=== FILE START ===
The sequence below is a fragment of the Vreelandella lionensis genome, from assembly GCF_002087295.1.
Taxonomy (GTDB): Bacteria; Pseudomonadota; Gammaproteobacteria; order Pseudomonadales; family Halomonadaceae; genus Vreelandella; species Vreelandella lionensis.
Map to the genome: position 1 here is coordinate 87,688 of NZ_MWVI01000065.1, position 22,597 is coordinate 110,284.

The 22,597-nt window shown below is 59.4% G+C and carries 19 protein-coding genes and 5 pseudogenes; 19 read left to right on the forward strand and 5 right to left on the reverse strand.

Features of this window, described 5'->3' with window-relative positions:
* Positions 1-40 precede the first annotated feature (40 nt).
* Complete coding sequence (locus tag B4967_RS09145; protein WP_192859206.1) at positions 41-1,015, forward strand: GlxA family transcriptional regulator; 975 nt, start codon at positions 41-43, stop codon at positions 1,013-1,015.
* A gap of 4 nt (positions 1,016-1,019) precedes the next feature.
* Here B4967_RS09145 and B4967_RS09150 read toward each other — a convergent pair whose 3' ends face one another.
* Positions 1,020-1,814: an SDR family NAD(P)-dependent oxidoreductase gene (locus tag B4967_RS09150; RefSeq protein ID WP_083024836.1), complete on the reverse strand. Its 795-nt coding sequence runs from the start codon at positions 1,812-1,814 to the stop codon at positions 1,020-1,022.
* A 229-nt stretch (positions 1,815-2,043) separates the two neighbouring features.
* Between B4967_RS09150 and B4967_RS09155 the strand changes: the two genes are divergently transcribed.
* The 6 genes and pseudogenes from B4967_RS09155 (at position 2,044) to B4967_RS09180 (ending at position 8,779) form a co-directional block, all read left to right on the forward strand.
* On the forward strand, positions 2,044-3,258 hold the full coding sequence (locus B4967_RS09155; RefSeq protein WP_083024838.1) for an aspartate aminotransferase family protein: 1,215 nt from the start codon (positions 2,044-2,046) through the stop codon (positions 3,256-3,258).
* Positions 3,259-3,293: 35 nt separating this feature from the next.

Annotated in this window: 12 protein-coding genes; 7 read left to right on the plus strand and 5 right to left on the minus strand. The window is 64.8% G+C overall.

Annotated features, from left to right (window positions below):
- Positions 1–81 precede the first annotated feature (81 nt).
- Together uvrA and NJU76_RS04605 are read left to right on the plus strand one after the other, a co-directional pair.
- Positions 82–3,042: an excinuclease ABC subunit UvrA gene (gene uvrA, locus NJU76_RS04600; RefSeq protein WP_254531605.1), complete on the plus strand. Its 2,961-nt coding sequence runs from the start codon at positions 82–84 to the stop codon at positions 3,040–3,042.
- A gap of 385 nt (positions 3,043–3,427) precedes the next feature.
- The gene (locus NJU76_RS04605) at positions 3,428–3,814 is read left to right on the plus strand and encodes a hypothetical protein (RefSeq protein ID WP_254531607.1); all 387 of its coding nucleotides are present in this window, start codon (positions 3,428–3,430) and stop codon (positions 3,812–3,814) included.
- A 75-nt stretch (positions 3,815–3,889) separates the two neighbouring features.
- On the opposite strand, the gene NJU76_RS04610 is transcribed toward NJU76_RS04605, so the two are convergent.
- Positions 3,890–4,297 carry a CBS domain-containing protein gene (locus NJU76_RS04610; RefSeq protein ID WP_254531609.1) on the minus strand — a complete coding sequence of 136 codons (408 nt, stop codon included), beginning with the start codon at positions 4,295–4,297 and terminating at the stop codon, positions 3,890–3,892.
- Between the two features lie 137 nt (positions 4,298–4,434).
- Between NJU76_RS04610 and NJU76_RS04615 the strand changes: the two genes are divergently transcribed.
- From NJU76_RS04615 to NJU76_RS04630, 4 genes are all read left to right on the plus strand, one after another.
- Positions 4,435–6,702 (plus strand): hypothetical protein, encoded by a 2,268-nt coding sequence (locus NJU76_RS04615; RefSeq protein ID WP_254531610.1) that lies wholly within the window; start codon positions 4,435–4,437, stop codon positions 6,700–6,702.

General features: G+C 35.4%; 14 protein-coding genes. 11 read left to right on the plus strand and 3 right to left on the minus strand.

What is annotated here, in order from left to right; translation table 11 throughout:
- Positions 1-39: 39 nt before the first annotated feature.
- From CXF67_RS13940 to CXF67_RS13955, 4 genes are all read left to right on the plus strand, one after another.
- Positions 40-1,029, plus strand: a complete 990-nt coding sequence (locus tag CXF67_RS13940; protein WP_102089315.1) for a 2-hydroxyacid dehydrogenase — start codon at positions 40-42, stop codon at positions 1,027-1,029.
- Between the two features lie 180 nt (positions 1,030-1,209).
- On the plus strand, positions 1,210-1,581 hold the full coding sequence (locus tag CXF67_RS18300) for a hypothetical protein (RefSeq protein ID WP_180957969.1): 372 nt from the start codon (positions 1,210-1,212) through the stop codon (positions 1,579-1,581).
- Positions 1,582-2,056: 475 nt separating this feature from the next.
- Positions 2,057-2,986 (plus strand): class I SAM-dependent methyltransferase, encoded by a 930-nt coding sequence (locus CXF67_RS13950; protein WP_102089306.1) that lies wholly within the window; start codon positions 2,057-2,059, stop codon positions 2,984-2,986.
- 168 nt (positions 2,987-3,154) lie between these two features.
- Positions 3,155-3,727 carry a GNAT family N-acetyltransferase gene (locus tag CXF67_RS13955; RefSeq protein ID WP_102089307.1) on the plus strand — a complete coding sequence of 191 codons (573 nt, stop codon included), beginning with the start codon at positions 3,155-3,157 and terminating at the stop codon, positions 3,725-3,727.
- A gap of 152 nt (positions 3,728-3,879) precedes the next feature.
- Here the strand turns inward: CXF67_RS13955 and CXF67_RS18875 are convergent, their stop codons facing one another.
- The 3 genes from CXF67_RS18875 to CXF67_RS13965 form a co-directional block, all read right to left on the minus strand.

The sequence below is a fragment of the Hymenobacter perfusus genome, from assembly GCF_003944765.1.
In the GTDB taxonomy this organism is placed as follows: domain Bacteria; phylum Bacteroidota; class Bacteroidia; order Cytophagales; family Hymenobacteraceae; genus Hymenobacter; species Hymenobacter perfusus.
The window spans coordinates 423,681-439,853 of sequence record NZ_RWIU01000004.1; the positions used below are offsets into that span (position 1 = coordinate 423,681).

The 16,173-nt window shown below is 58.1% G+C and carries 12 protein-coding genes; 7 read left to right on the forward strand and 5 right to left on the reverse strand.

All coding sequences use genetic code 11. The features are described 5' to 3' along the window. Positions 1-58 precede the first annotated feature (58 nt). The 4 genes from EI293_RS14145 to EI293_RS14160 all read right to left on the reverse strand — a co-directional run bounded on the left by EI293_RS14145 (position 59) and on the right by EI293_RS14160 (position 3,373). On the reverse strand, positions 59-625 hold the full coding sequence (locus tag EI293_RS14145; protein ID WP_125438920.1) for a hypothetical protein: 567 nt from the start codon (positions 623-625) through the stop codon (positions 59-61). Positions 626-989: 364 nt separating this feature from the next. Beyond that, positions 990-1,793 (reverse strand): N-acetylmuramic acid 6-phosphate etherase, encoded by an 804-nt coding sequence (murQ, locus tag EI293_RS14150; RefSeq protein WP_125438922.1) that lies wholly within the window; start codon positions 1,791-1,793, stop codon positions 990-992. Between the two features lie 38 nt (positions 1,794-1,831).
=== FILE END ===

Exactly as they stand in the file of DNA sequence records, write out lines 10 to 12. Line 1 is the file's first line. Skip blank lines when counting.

* Positions 1,020-1,814: an SDR family NAD(P)-dependent oxidoreductase gene (locus tag B4967_RS09150; RefSeq protein ID WP_083024836.1), complete on the reverse strand. Its 795-nt coding sequence runs from the start codon at positions 1,812-1,814 to the stop codon at positions 1,020-1,022.
* A 229-nt stretch (positions 1,815-2,043) separates the two neighbouring features.
* Between B4967_RS09150 and B4967_RS09155 the strand changes: the two genes are divergently transcribed.